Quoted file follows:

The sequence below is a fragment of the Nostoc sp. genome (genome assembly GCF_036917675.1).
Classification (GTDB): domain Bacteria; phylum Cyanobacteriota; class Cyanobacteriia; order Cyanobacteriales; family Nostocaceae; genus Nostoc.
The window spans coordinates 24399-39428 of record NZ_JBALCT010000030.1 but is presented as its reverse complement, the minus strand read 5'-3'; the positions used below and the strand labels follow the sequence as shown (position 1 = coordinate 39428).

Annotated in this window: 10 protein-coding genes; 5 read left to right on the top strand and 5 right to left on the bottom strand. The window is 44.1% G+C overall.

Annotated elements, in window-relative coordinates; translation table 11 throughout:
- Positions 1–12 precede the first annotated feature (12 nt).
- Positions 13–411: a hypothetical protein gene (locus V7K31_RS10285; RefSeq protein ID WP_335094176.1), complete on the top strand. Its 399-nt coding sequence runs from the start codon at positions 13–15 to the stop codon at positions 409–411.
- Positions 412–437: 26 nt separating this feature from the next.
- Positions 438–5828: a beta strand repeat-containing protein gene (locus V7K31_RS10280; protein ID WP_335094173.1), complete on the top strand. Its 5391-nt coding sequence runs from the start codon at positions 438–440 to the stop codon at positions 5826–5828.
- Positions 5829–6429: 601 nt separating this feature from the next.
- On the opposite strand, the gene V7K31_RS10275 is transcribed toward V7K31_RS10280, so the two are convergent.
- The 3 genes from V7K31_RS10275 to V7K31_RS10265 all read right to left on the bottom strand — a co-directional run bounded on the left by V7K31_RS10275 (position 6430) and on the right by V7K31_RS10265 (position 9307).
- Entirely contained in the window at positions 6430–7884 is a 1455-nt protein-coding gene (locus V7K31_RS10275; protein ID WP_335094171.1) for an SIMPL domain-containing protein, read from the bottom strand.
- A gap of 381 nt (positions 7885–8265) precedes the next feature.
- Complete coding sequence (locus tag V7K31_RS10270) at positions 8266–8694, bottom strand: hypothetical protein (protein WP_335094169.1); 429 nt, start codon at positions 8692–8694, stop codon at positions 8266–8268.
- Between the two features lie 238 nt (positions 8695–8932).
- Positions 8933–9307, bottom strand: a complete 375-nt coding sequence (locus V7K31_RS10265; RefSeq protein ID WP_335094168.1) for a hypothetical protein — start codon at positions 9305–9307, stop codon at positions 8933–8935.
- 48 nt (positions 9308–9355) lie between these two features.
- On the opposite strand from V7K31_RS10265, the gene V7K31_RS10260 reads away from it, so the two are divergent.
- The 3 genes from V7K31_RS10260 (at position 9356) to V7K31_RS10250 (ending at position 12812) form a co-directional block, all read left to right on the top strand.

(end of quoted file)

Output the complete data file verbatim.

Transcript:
The sequence below is a fragment of the Nostoc sp. genome (genome assembly GCF_036917675.1).
Classification (GTDB): domain Bacteria; phylum Cyanobacteriota; class Cyanobacteriia; order Cyanobacteriales; family Nostocaceae; genus Nostoc.
The window spans coordinates 24399-39428 of record NZ_JBALCT010000030.1 but is presented as its reverse complement, the minus strand read 5'-3'; the positions used below and the strand labels follow the sequence as shown (position 1 = coordinate 39428).

Annotated in this window: 10 protein-coding genes; 5 read left to right on the top strand and 5 right to left on the bottom strand. The window is 44.1% G+C overall.

Annotated elements, in window-relative coordinates; translation table 11 throughout:
- Positions 1–12 precede the first annotated feature (12 nt).
- Positions 13–411: a hypothetical protein gene (locus V7K31_RS10285; RefSeq protein ID WP_335094176.1), complete on the top strand. Its 399-nt coding sequence runs from the start codon at positions 13–15 to the stop codon at positions 409–411.
- Positions 412–437: 26 nt separating this feature from the next.
- Positions 438–5828: a beta strand repeat-containing protein gene (locus V7K31_RS10280; protein ID WP_335094173.1), complete on the top strand. Its 5391-nt coding sequence runs from the start codon at positions 438–440 to the stop codon at positions 5826–5828.
- Positions 5829–6429: 601 nt separating this feature from the next.
- On the opposite strand, the gene V7K31_RS10275 is transcribed toward V7K31_RS10280, so the two are convergent.
- The 3 genes from V7K31_RS10275 to V7K31_RS10265 all read right to left on the bottom strand — a co-directional run bounded on the left by V7K31_RS10275 (position 6430) and on the right by V7K31_RS10265 (position 9307).
- Entirely contained in the window at positions 6430–7884 is a 1455-nt protein-coding gene (locus V7K31_RS10275; protein ID WP_335094171.1) for an SIMPL domain-containing protein, read from the bottom strand.
- A gap of 381 nt (positions 7885–8265) precedes the next feature.
- Complete coding sequence (locus tag V7K31_RS10270) at positions 8266–8694, bottom strand: hypothetical protein (protein WP_335094169.1); 429 nt, start codon at positions 8692–8694, stop codon at positions 8266–8268.
- Between the two features lie 238 nt (positions 8695–8932).
- Positions 8933–9307, bottom strand: a complete 375-nt coding sequence (locus V7K31_RS10265; RefSeq protein ID WP_335094168.1) for a hypothetical protein — start codon at positions 9305–9307, stop codon at positions 8933–8935.
- 48 nt (positions 9308–9355) lie between these two features.
- On the opposite strand from V7K31_RS10265, the gene V7K31_RS10260 reads away from it, so the two are divergent.
- The 3 genes from V7K31_RS10260 (at position 9356) to V7K31_RS10250 (ending at position 12812) form a co-directional block, all read left to right on the top strand.